Fixing Healthcare

This Conversation explores the question,

“Why don’t U.S. employers make better decisions about their healthcare benefits?”

The short answer  –  to date employers haven’t had any really good options. How can we be sure? Our healthcare costs are double that of other developed countries, and our health status ranks in the bottom 20%. Twice the costs plus poor results equals a thoroughly broken system.

The graphic above outlines the entangled Medical Industrial Complex from a health advocate’s perspective. The complexity alone suggests that more than just tinkering with the status quo is necessary to achieve meaningful change.

Should employers continue to hone their benefit plan design, find the best provider networks, and update wellness programs? Yes, such initiatives can keep cost escalations lower than they otherwise would be.

However, such incremental improvements won’t be enough to give a company parity with international competitors with more effective healthcare systems.

There are three underlying reasons why the healthcare status quo ensures continued poor value:

  1. Suboptimal decisions are greased with higher profits,
  2. Enhanced technology only amplifies the flaws of an ineffective system (a variation of garbage in / garbage out), and
  3. Commercially generated “science” is increasing the gap between “best practice” and “actual practice”.

Steve Brill describes the fallout from the third bullet above in his well-researched documentary on the drug Risperdal®. The FDA had approved a niche market for the drug that was worth about $50 million. When Risperdal’s annual sales reached thirty times that amount, the FDA initiated a lawsuit for unauthorized marketing.1

From the company’s perspective, the drug was a smashing success. The billion-dollar FDA fine levied against them was described in the financial press as “just the cost of doing business” and investors agreed. After the verdict the stock price went up despite the evidence that the company had repeatedly misrepresented the scientific data to the medical community. The harm to patients was significant, but it seems that in maximizing shareholder value as in war, collateral damage may be unavoidable.

Such business practices are all too frequent2 No employer should have to pay for such distortion. No patient should have his health jeopardized because scientific data has been selectively withheld to boost pharmaceutical sales. Are employers protected against such practices? No.

Our Key Tactic Is Trust

Switch sidesteps the momentum of the status quo by aligning the interests of employers and employees with our pragmatic expertise:

  1. Employers want to decrease their company’s healthcare costs and have healthy, productive and appreciative employees.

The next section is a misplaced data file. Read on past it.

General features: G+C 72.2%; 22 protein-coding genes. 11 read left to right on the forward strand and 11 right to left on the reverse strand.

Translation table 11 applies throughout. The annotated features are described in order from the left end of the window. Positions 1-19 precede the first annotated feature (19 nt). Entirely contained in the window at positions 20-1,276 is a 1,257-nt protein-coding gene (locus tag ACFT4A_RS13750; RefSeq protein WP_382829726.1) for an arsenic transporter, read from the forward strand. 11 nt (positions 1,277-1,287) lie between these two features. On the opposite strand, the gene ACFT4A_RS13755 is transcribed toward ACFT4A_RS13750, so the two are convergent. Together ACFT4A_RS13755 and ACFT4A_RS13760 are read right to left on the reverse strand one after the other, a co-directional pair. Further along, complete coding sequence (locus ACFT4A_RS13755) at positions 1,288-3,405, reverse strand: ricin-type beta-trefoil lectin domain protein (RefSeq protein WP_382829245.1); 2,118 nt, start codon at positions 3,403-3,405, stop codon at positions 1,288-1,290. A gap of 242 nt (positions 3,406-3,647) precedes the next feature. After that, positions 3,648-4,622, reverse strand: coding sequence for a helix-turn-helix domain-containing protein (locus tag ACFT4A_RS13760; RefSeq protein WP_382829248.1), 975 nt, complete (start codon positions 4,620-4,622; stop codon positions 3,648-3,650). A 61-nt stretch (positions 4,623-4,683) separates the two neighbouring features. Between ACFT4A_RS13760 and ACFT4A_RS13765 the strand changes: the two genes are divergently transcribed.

2. Employees want healthy lives and less expensive healthcare.
  3. Success in both #1 and #2 requires better health-related decisions.

“So, how does Switch catalyze better decisions?” We work smarter.

The work of Harvard psychologists Daniel Kahneman3 and Dan Ariely4  convincingly demonstrates that both unconscious conditioning and environmental cues are dominant factors in determining how decisions are made.  Such factors underlie why, despite desperately wanting to be healthy, Americans still choose to eat 700 donuts a year but only 33 apples. These factors also explain why the prescriptions that busy clinicians write can be more influenced by pharmaceutical marketing than what’s best for their patients.

The following slide outlines our relentless focus on improving decisions.We believe in the power of strategic clarity. Let us put it to work for you.

Breakthrough To Better,
Carl

1Beloved American pharmaceutical corporation gets results using questionable tactics
2Wikipedia List of Largest Pharmaceutical Settlements
3Thinking Fast and Slow, by Daniel Kahneman
4Predictably Irrational, by Dan Ariely

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Switch Conversations is a bi-weekly blog exclusively for our potential employer partners.

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ALL POSTS:
Edition 1 – Solving a Well-Entrenched Problem
Edition 2 – A Case of Dr. Jekyll and Mr. Hyde
Edition 3 – Best marketing tagline of all time?
Edition 4 – Post-Truth Killed a President
Edition 5 – What’s an employer to do?
Edition 6 – Profiting From the Opioid Epidemic
Edition 7 – The Keys to Unlocking Better Decisions
Edition 8 – When Difficult Things Need to be Done Well
Edition 9 – Fixing Healthcare
Edition 10 – Beware of a Singing Cow
Edition 11 – Wise Reflections
Edition 12 – Warning: Reader Discretion Advised
Edition 13 – Can AI save healthcare? (Part 1)
Edition 14 – Can AI save healthcare? (Part 2)
Edition 15 – Can AI save healthcare? (Part 3)
Edition 16 – Embracing Reality to Improve Healthcare
Edition 17 – Everything I Needed To Know…
Edition 18 – The Eighth Circle of Hell
Edition 19 – So… What’s Our Solution?
Edition 20 – Protecting Integrity as a Core Strategy
Edition 21 – An Unadorned Legacy
Edition 22 – Time to Grow Up
Edition 23 – Against All Odds
Edition 24 – When Everyone Has Stopped Listening
Edition 25 – Focusing on What’s Important
Edition 26 – Don’t Give Up Your Shot
Edition 27 – Join the Goodhood
Edition 28 – Fixing Healthcare (Recycled)
Edition 29 – Taming the Healthcare Beast
Edition 30 – Leadership
Edition 31 – Better Health Requires Good Sense
Edition 32 – Little Decisions With Big Consequences
Edition 33 – Transformational Courage
Edition 34 – Transformational Courage – Part 2
Guest Post – Happy Thanksgiving! By Jeff Novick, RD
Edition 35 – Transformational Courage – Part 3

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